Saturday was the first long mass start race of the World Cup season in La Clusaz, France, and along with mass start races come difficulties in measuring performance in a sensible manner. The women’s field didn’t help matters by having the top three ski away from the field.
So you end up with some odd stuff, like Elizabeth Stephen and Morgan Arritola have seemingly some of the better races of their careers (18th, 19th) with FIS points near 100, which would only just barely put them in the top ten in last weekend’s Nor-Am race in Canada. As I’ve pointed out before, over the course of a season or an entire career, these sorts of things tend to even out and not be such a problem. But in situations like this, where we’re looking at a single race and we want to know what it means, it’s a problem.
One way we can get around this is by comparing a skier directly to the other skiers in this particular race, using a percent-back difference plot looking only at mass start and pursuit races. The fact that the entire field’s FIS points may be inflated (or deflated) artificially won’t matter, since we’ll only be looking at the relative differences between a particular skier and the field. Sometimes we get a different answer, sometimes not. As an example, let’s look at a handfull of skiers who appeared to have particularly good or bad days on Saturday.
First up, Curdin Perl (SUI):
Compare this with how his race looks in my snapshot graph. In that version, Perl had a career race, as the black bar represents the middle 50% of his results over the past several years. While the percent-back difference plot above suggests a good race, it doesn’t look mind-blowingly good. The difference in percent-back between Perl and the other top 40 skiers or so is modestly better than last season.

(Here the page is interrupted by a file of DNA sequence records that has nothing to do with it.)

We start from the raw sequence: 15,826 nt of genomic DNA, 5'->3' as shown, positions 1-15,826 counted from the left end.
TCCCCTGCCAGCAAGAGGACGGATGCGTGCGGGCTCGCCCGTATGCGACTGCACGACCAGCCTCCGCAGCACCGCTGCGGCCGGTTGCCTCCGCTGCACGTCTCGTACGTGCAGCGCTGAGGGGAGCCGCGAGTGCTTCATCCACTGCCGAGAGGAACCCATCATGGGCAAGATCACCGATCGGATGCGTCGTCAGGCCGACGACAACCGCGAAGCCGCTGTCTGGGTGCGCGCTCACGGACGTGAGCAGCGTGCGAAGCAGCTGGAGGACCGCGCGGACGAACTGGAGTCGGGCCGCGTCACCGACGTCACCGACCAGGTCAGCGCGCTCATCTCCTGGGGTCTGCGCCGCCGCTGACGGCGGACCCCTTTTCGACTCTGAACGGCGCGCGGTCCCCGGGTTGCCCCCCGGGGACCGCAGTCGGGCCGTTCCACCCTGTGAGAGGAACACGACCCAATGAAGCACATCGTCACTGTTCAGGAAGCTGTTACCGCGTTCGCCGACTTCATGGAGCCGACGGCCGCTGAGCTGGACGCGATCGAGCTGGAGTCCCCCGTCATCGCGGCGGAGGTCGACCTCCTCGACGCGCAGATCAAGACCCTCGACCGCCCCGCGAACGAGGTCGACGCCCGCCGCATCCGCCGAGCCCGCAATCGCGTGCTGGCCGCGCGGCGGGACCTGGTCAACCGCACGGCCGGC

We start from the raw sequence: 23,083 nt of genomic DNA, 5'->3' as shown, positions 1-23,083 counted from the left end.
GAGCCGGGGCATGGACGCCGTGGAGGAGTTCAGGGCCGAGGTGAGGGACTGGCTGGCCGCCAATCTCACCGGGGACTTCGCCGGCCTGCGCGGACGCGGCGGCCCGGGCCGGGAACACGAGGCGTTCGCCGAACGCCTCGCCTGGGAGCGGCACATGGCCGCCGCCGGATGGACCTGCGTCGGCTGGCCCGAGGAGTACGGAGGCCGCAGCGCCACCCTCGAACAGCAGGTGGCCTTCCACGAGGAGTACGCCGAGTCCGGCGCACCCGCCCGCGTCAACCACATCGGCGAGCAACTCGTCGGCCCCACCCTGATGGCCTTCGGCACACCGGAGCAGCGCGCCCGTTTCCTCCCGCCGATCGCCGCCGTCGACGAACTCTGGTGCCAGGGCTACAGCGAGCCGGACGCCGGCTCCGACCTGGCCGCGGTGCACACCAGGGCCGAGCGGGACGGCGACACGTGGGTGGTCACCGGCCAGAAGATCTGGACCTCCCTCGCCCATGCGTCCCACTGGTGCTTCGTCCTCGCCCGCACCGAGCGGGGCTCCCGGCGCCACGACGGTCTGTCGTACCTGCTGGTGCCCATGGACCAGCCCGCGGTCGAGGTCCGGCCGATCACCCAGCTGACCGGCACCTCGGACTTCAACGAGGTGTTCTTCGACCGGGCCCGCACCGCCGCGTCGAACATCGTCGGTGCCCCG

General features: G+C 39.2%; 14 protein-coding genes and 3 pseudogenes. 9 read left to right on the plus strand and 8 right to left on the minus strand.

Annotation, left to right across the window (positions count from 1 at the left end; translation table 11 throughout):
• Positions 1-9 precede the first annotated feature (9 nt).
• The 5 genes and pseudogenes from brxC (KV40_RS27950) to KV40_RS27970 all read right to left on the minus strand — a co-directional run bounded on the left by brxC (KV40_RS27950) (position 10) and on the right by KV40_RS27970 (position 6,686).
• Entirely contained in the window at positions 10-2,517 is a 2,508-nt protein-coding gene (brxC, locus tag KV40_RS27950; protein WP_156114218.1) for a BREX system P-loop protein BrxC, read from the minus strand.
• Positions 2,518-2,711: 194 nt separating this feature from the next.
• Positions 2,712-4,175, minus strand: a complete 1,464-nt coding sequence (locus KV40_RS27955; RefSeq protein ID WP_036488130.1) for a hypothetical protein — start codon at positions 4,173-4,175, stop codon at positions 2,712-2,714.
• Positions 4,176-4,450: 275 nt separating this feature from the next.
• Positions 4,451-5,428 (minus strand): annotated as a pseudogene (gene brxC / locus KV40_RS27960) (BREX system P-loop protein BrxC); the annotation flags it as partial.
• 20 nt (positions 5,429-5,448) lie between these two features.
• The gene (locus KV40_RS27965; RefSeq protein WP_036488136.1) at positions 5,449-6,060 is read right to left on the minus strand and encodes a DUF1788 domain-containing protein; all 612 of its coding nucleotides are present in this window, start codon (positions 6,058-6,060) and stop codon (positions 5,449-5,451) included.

Another skier who seemed to have an unusually good race was Sweden’s Daniel Rickardsson (who also, I believe, is also more known for his classic skiing, but I haven’t checked that):
Once again, compared to how he fared against these specific skiers overall last season, this represents a good, but not surprisingly good race for Rickardsson. However, the further back in time you move the comparison, the more impressive the race looks. Saturday’s results was significantly better than 2008-2009 and dramatically better than anything he did in 2007-2008.
Next, let’s look at some women who seemed to have particularly bad races, starting with Riitta-Liisa Roponen:
Weren’t expecting that, were you? That was actually a fairly strong race for Roponen, I think, despite what you might assume just by glancing at the FIS points. Sure, Björgen and two others skied away from her more than she’d like (several blue dots up near 5%) but compared to the rest of the field, she did fairly well. Evidence, perhaps, that Roponen didn’t ski badly, but that the top three women happened to ski exceptionally well.
Another good example of this sort of phenomena comes with Therese Johaug:
This seems like an average to slightly below average race for Johaug when comparing her to the entire field.
My point, as always, isn’t that there is necessarily a “right” answer about whether someone had a good/bad race. If all you really care about is how far behind the winner you are, then FIS points will give you the right answer. But it’s possible to have a good race and still be a long way behind the leader because ultimately you’re racing against everyone, not just the person who ends up winning. So the more ways we have to look at a result the less likely we are to miss something important or interesting.
- <How I Learned to Start Worrying and Hate the F-Factor (Part 1)
- <How I Learned To Start Worrying and Hate the F-Factor (Part 2)
- <Davos Recap: Distance
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